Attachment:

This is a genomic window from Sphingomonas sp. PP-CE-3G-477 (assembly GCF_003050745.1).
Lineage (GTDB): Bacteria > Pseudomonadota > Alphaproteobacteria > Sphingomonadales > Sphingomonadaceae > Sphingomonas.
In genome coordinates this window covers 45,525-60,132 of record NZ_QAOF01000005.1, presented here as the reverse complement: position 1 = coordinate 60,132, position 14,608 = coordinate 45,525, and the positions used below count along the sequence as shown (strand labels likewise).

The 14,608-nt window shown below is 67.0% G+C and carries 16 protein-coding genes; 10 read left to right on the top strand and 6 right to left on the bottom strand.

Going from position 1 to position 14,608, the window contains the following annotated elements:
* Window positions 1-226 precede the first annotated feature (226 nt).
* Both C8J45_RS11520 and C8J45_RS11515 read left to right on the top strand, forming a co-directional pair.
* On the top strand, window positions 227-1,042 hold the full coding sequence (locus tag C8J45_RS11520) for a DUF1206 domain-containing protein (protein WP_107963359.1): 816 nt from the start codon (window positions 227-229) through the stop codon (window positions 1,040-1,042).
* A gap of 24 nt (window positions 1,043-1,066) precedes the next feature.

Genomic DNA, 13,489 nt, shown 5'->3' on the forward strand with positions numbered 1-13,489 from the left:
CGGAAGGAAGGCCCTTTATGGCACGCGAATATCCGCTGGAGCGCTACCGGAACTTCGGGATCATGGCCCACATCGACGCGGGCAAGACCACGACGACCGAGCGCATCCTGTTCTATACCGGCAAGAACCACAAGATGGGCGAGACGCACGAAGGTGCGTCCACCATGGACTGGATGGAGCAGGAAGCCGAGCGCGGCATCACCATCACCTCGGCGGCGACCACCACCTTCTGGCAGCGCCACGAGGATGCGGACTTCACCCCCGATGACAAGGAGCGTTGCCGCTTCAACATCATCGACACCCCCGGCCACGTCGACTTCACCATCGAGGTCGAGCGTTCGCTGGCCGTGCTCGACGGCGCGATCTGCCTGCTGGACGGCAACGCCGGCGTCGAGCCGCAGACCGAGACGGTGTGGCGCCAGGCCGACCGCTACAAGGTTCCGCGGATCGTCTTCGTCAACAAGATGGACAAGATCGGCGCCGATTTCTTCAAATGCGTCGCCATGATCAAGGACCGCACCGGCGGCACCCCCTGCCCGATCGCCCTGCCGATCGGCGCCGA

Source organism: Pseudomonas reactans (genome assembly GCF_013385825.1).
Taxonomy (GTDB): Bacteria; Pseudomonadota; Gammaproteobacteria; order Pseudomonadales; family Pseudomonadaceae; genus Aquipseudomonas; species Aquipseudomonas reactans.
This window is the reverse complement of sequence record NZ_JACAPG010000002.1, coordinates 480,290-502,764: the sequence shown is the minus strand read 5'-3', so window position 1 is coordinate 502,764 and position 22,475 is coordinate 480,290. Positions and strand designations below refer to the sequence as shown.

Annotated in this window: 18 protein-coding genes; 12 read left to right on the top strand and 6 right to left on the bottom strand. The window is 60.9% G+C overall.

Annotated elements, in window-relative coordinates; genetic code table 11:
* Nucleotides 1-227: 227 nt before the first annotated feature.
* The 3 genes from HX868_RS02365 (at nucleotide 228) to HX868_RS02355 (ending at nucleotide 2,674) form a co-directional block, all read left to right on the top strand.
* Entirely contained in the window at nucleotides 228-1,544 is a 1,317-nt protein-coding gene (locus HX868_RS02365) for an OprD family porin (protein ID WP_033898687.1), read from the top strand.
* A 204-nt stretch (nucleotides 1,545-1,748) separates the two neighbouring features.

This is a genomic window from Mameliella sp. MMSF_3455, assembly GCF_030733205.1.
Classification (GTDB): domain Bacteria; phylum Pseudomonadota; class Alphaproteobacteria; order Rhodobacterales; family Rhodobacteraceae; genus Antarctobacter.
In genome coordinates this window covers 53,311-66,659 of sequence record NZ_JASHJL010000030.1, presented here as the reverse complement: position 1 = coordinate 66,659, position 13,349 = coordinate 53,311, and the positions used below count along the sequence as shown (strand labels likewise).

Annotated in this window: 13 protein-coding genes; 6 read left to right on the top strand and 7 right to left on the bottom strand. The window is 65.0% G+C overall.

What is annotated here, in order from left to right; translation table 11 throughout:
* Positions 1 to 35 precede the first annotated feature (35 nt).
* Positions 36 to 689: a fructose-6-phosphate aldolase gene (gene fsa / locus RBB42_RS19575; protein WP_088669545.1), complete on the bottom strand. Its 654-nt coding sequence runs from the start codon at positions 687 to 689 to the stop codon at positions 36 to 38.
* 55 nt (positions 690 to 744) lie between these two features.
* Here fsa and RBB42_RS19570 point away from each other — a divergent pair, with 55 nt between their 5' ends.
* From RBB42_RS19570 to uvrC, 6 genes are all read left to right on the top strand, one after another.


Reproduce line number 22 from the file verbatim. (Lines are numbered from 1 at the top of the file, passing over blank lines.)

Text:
Classification (GTDB): domain Bacteria; phylum Pseudomonadota; class Alphaproteobacteria; order Rhodobacterales; family Rhodobacteraceae; genus Antarctobacter.